In lieu of an abstract, here is a brief excerpt of the content:

Reviewed by:
  • Long Live the President! Portrait-Cloths from Africa
  • Heather Marie Akou
Faber, Paul. 2010. Long Live the President! Portrait-Cloths from Africa. Amsterdam: KIT Publishers. 96 pp. € 80;19.50 (paper).

Long Live The President! Portrait-Cloths from Africa was created as a catalogue for the exhibit, Long Live the President!, which was on display from 1 April to 22 August, 2010, at the Tropenmuseum in Amsterdam, The Netherlands. The author, Paul Faber, is the senior curator of the museum’s ethnographic collection from Africa.

The purposes of this exhibit were threefold: to build on a similar exhibit by Anne Spencer (In Praise of Heroes), which appeared at the Newark Museum in 1982; to highlight a topic important to many African cultures that is not widely known outside of Africa; and to celebrate one of the world’s best collections of printed cotton fabrics from Africa, augmented by loans from M. Bernard Collet (a private collector), and the Vlisco factory museum (a Dutch company with a long and distinguished history of producing “wax” prints for the African market). Most of the book is taken up by archival photographs and sixty highly detailed, full-color plates. This is just a sampling from the exhibit, which included more than one hundred fabrics and garments made of printed cotton cloth from all over Africa.

These fabrics—which should be inspiring to anyone interested in the dress and/or politics of Africa—includes images of well-known and not-so-well- known figures, such as Kwame Nkrumah, Félix Houphouët-Boigny, Julius Nyerere, Mobuto Sese Seko, Nelson Mandela, Ellen Johnson-Sirleaf, and even Western figures, such as Pope John Paul II, Jacques Chirac, and Barack Obama. There are images of presidents’ wives and a tribute to the “King of Pop,” Michael Jackson. Almost all the fabrics were produced in Europe or Africa within the last fifty years. The dates and places of production— which sometimes differ from the place of usage—have been carefully documented; this adds a great deal of value for scholars and collectors. A comparison of images to the catalogue for In Praise of Heroes shows very little overlap; the breadth and quality of this collection is clearly outstanding. Archival photographs—such as an image of Mobutu wearing his own portrait cloth—are fascinating to see and have not been widely accessible until now. A full page of photographs showing the interior of the Utex factory in Kinshasa is valuable, not just because the factory is now Chinese-owned, but because obtaining photographs of textile factories while production is ongoing is so difficult.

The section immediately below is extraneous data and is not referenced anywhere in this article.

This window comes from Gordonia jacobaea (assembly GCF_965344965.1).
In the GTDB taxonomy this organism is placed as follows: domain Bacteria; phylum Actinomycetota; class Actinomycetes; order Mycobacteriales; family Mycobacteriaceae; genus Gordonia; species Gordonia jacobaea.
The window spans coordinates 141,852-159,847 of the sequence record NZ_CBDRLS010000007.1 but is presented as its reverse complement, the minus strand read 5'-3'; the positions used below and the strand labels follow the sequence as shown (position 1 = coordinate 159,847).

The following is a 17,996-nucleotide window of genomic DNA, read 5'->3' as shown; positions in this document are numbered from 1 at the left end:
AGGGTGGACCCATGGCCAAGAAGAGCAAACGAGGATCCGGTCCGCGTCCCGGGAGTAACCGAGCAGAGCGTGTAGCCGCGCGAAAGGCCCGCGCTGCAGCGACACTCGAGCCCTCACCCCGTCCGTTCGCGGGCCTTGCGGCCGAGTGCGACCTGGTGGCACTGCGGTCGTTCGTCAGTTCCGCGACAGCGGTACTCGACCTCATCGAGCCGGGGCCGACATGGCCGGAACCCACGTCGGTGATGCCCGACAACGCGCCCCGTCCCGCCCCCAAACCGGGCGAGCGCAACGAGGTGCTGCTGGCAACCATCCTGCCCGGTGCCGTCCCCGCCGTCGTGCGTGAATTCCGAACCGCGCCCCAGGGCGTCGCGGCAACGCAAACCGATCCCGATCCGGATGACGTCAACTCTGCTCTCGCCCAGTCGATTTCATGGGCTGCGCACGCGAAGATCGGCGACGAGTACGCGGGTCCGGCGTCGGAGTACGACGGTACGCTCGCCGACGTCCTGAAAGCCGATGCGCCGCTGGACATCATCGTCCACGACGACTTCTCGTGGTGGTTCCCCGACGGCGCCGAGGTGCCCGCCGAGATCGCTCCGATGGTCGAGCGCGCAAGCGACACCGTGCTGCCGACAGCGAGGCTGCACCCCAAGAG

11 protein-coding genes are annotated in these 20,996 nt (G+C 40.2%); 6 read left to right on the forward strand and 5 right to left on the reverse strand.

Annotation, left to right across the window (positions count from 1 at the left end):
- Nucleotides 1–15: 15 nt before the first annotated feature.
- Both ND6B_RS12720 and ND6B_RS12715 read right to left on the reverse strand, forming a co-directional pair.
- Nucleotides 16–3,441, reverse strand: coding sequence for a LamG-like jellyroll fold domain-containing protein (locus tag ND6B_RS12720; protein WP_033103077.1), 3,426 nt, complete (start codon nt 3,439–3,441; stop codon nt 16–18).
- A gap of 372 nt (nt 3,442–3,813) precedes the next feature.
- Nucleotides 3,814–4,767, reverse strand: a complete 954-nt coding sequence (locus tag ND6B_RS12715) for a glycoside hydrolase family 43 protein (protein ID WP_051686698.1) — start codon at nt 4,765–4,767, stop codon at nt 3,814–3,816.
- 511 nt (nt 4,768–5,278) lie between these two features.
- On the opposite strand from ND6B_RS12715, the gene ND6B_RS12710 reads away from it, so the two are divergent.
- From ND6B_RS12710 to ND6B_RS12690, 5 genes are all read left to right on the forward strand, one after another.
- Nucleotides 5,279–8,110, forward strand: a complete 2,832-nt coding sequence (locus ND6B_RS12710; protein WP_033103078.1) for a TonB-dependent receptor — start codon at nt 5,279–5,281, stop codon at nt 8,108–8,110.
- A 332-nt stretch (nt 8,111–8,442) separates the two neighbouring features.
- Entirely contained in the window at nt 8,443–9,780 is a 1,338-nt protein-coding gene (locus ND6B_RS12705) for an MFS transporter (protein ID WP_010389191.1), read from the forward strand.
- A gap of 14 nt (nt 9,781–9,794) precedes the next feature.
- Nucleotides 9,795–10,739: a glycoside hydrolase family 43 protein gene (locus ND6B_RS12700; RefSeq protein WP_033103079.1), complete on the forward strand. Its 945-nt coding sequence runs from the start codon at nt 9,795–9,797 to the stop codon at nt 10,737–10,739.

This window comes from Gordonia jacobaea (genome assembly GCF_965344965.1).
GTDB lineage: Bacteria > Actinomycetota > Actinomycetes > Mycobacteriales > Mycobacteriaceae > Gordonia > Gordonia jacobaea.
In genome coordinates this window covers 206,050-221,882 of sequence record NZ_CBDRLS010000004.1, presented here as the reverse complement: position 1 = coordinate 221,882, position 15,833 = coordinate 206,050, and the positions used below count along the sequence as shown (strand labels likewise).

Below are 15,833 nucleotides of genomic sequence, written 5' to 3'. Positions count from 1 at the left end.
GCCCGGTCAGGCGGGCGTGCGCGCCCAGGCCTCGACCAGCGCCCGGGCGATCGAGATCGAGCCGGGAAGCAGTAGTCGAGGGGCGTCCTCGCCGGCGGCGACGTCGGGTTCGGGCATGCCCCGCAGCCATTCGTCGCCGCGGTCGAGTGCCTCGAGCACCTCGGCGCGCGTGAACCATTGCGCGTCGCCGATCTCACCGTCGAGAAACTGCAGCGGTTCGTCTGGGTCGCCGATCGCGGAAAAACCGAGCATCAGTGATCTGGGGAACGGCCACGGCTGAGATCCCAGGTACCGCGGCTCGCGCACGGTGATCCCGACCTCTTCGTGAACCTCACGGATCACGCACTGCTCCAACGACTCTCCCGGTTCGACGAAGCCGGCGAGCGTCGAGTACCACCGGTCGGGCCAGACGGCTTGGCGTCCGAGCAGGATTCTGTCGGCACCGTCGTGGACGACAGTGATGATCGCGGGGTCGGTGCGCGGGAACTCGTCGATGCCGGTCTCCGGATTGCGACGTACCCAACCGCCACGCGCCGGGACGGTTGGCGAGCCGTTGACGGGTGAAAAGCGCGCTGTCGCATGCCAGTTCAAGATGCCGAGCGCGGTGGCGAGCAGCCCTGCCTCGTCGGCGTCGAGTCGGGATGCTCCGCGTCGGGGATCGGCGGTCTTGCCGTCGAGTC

Unfortunately, the text of this catalogue is disappointing in comparison, especially since it contributes little to existing knowledge. In just seventeen pages, it covers the history of printed cloth, portraiture, and politics on the whole African continent. This is a vast subject, one that deserves much greater or in-depth attention. In fact, most of the text focuses on the production and distribution of commemorative cloth, while the wearers’ perspective is left to speculation. An example from In Praise of Heroes demonstrates what has been left out. Based on her own experience in Tanzania and on the research of her colleagues in other countries, Anne Spencer noted [End Page 107] how African consumers tend to treat commemorative cloth in different ways, depending on their level of respect for the person depicted. Fabrics showing a popular figure, such as Patrice Lumumba, might be carefully saved for decades, and even reproduced in other countries. Fabrics with unpopular figures, such as Mobutu or Bokassa, might be worn in a subversive way by sitting on the person’s face or cutting it in half on a garment. Although the Tropenmuseum’s exhibit included several garments, this aspect of garment design was barely considered. Long Live the President! does make an important observation about the shift from “big-man politics” to multiparty, democratic elections (and the role of cloth as a tool of education and propaganda), but there is not enough space to give these topics any kind of serious study.

For the purposes of scholarship, it would have been better if this catalogue, and perhaps the exhibit, had focused...